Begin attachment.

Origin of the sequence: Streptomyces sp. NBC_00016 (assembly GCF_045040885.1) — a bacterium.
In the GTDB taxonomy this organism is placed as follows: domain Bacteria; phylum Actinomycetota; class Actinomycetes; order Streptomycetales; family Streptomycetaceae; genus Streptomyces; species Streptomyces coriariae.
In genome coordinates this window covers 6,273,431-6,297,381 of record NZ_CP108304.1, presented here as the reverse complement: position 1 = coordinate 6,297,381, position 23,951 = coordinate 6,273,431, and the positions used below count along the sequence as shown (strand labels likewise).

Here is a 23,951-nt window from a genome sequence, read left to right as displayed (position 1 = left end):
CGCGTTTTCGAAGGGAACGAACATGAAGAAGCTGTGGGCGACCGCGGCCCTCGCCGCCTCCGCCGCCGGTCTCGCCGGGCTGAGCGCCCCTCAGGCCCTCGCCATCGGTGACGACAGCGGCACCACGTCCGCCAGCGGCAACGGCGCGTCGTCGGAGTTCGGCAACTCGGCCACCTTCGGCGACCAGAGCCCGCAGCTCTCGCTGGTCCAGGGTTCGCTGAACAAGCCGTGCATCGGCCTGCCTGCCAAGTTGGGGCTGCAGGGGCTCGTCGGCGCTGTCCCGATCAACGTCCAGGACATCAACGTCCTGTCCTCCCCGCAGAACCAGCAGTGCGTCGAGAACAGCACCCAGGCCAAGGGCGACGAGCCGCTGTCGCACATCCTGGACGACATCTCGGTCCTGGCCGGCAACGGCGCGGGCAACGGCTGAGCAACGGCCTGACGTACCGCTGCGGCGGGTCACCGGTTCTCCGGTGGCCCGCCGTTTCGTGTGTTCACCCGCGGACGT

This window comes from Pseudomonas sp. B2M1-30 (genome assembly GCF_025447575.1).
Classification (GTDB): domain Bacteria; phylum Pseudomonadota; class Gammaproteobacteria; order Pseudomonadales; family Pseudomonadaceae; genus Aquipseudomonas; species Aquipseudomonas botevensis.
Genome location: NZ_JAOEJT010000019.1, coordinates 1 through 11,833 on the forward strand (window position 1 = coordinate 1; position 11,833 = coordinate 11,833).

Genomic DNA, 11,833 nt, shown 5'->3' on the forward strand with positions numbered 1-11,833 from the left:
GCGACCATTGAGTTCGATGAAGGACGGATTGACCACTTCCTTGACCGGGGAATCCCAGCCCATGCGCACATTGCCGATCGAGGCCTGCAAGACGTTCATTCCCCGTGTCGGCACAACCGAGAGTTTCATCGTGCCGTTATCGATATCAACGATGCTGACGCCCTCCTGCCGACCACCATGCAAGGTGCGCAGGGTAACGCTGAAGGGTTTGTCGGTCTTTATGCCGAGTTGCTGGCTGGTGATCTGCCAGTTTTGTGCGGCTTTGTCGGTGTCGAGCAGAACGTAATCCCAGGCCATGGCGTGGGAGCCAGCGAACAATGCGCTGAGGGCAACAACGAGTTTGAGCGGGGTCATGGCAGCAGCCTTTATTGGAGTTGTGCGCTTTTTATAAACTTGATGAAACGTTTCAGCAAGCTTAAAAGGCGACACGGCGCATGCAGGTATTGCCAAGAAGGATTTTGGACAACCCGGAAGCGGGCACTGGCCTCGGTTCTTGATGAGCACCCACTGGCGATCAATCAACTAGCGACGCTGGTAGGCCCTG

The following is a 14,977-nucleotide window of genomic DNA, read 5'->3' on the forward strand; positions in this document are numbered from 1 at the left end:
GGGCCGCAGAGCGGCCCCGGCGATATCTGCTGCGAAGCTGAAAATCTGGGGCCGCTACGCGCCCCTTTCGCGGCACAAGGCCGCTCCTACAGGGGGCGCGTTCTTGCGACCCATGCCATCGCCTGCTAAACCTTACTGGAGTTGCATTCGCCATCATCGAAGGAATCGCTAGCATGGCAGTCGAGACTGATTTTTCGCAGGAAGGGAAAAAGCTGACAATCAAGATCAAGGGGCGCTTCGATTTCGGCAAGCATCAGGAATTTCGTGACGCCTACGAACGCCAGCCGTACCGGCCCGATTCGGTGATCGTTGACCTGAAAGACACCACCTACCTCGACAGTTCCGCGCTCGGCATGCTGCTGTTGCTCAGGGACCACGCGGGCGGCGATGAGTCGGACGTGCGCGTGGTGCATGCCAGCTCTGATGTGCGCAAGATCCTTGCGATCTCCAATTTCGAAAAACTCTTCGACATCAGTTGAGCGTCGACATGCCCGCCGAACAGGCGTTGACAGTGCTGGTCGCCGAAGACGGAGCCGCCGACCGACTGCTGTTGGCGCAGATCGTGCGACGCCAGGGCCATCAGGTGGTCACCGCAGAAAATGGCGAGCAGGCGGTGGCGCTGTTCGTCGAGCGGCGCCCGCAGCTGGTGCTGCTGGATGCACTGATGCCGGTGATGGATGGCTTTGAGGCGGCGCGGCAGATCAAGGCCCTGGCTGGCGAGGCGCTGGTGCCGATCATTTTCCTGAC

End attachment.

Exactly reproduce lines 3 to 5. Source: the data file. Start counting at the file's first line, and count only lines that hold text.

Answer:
In genome coordinates this window covers 6,273,431-6,297,381 of record NZ_CP108304.1, presented here as the reverse complement: position 1 = coordinate 6,297,381, position 23,951 = coordinate 6,273,431, and the positions used below count along the sequence as shown (strand labels likewise).

Here is a 23,951-nt window from a genome sequence, read left to right as displayed (position 1 = left end):
CGCGTTTTCGAAGGGAACGAACATGAAGAAGCTGTGGGCGACCGCGGCCCTCGCCGCCTCCGCCGCCGGTCTCGCCGGGCTGAGCGCCCCTCAGGCCCTCGCCATCGGTGACGACAGCGGCACCACGTCCGCCAGCGGCAACGGCGCGTCGTCGGAGTTCGGCAACTCGGCCACCTTCGGCGACCAGAGCCCGCAGCTCTCGCTGGTCCAGGGTTCGCTGAACAAGCCGTGCATCGGCCTGCCTGCCAAGTTGGGGCTGCAGGGGCTCGTCGGCGCTGTCCCGATCAACGTCCAGGACATCAACGTCCTGTCCTCCCCGCAGAACCAGCAGTGCGTCGAGAACAGCACCCAGGCCAAGGGCGACGAGCCGCTGTCGCACATCCTGGACGACATCTCGGTCCTGGCCGGCAACGGCGCGGGCAACGGCTGAGCAACGGCCTGACGTACCGCTGCGGCGGGTCACCGGTTCTCCGGTGGCCCGCCGTTTCGTGTGTTCACCCGCGGACGT